Growth Marketing 101: The Growth Team Matters
Enable sustainable growth towards the distributed future by unlocking deep tech capabilities through meaningful, real-life actions for innovative organisations like yours across the globe.
blockchain,digital assets,sto,security token,cryptocurrency,ethereum,bitcoin
post-template-default,single,single-post,postid-247,single-format-standard,bridge-core-1.0.6,ajax_fade,page_not_loaded,,qode_grid_1300,qode-content-sidebar-responsive,qode-child-theme-ver-1.0.0,qode-theme-ver-18.2,qode-theme-bridge,disabled_footer_top,wpb-js-composer js-comp-ver-6.0.5,vc_responsive

Growth Marketing 101: The Growth Team Matters

Growth Marketing 101: The Growth Team Matters

How to start a Growth team at an early stage startup

You’ve been through business modelling process, prototype development, probably fund-raising from angel investors, etc and now you are ready to launch your product in your target market. Everyone in the startup industry talks about the success stories managed by Growth Hackers at the time of writing. If you are a founder or in the leadership team, you may seriously consider hiring one or starting a growth team for your company.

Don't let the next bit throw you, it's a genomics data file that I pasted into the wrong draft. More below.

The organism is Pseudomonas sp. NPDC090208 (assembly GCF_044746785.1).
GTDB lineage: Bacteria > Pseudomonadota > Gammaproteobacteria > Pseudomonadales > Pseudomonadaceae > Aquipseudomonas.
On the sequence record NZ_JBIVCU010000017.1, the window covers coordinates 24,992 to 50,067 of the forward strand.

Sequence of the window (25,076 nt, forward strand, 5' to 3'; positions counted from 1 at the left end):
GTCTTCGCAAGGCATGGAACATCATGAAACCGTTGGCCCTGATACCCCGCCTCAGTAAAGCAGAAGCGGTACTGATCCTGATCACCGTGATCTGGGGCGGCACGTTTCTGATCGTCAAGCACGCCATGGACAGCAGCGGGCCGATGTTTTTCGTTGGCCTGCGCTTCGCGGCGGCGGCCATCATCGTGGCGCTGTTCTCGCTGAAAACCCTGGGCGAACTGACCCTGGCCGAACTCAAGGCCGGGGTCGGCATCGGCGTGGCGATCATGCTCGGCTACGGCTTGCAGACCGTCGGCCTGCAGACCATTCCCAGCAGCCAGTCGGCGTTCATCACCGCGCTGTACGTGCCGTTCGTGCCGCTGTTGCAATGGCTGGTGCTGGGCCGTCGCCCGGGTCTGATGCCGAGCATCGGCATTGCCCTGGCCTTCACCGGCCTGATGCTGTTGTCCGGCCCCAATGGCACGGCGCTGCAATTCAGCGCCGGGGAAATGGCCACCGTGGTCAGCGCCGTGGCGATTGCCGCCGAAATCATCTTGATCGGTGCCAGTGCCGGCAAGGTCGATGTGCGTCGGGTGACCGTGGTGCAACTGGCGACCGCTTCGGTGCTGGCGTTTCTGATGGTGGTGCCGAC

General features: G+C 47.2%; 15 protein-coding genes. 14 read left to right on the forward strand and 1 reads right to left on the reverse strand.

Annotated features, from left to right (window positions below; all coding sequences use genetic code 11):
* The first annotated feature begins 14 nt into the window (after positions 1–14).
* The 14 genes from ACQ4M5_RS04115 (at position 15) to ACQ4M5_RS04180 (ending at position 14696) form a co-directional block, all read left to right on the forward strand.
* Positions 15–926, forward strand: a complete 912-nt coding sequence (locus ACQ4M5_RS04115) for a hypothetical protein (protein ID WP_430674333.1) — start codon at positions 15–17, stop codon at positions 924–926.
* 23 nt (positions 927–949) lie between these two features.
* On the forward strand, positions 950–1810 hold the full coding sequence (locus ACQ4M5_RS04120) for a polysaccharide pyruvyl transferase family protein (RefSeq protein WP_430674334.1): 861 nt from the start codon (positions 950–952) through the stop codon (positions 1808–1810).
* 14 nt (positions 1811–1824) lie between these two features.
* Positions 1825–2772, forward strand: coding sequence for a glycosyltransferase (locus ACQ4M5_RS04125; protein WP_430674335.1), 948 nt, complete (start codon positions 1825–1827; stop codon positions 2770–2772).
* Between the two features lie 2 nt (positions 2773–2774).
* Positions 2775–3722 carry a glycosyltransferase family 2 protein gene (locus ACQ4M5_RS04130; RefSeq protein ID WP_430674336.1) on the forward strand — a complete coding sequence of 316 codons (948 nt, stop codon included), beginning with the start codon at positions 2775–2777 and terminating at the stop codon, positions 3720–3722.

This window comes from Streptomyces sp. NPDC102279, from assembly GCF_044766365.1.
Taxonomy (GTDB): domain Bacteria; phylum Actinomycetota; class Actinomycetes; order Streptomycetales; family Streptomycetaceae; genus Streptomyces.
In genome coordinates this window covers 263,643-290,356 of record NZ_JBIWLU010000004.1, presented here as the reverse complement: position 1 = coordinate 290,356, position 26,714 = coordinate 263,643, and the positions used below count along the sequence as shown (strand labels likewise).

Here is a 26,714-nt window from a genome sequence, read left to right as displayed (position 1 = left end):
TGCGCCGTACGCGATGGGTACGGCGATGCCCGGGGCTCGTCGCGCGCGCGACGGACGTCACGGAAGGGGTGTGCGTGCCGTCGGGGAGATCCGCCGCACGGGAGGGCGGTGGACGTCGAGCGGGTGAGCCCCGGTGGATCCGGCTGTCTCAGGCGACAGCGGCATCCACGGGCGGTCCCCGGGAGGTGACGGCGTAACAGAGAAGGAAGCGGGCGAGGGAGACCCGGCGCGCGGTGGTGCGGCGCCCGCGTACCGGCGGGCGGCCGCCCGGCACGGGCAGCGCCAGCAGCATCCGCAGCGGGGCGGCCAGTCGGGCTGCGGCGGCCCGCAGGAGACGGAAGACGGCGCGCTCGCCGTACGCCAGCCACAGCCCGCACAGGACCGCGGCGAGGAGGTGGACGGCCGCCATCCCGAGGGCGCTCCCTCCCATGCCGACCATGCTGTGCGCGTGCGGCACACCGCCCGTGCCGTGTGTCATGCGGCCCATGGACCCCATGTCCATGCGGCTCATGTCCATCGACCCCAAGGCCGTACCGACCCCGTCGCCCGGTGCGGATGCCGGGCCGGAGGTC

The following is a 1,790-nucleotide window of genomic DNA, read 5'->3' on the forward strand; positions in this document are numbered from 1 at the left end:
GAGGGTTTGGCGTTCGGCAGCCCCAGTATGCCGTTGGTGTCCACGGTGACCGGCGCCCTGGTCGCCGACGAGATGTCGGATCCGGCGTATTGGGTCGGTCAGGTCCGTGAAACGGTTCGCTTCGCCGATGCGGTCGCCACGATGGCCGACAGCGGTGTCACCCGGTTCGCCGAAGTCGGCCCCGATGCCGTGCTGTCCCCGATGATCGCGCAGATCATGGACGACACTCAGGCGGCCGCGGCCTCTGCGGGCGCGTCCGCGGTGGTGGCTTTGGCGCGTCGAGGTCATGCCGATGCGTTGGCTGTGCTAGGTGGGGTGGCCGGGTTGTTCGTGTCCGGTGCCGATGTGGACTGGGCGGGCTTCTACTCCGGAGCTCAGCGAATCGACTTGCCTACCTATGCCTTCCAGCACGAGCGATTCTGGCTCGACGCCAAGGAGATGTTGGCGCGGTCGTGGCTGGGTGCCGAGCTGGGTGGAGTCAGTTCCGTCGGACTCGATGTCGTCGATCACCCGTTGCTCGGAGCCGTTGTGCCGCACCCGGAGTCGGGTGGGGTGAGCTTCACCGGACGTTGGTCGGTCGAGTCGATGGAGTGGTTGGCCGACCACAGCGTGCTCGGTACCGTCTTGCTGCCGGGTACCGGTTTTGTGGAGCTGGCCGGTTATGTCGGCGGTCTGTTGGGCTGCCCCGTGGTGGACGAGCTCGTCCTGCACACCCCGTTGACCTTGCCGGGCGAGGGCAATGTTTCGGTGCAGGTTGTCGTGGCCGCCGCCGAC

Looking back the past few decades

Let me take a little step back. The product life cycle is shortening due to the changing pace of technology adoption speed in the world. If you look at the US technology consumption trend, Telephone took more than 100 years to penetrate 90% of the US households whereas it only took appx. 15 years for Cellphone to reach the same.

Realizing the fast-changing consumer behavior is the very first step in strategizing your product launch plan, including the hiring process. Your product positioning and the first user group’s feedback can help define the timing of hiring your growth team.

Analysing your product/service’s user behavior

Whether your business is ready to hire a growth team or not can be decided based on the comprehensive analysis of your user behavior. Yes, comprehensive analysis. How can we make this happen during the busy working hours at a startup though?

Fortunately, we have some easy-to-implement methods shared by experienced growth hackers.

Ask one single question.

You have your first group of users. Depending on your business model, it can be 100 (for the very niche targeting) or 10,000 (for the consumer-driven business). Then you can start measuring the Net Promoter Score (NPS) of your product in your target market by asking this single question to your existing users.